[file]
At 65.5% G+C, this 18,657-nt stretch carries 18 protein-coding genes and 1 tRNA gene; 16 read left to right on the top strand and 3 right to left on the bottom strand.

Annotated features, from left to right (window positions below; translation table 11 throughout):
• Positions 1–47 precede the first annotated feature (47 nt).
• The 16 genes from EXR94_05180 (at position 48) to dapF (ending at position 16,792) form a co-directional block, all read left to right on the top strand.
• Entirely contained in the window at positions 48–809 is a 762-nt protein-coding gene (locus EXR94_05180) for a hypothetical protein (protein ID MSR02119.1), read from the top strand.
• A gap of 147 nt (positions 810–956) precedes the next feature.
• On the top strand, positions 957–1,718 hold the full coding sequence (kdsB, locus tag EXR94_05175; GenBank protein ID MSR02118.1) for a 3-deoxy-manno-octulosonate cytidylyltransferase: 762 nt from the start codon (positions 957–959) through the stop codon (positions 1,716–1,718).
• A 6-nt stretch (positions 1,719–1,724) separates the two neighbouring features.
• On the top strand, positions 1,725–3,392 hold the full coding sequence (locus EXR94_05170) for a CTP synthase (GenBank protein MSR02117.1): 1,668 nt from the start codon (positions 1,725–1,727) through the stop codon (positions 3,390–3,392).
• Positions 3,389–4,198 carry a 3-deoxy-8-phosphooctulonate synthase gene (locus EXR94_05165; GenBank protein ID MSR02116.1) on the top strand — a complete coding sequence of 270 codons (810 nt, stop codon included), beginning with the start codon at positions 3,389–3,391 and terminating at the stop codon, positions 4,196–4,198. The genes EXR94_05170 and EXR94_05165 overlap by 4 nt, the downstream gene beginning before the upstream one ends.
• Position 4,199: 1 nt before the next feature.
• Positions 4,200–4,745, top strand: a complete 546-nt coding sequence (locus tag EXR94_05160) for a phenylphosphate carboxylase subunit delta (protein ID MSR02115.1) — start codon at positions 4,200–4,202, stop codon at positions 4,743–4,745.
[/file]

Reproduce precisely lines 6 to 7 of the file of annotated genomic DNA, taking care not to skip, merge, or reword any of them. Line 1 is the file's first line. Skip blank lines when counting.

• A gap of 147 nt (positions 810–956) precedes the next feature.
• On the top strand, positions 957–1,718 hold the full coding sequence (kdsB, locus tag EXR94_05175; GenBank protein ID MSR02118.1) for a 3-deoxy-manno-octulosonate cytidylyltransferase: 762 nt from the start codon (positions 957–959) through the stop codon (positions 1,716–1,718).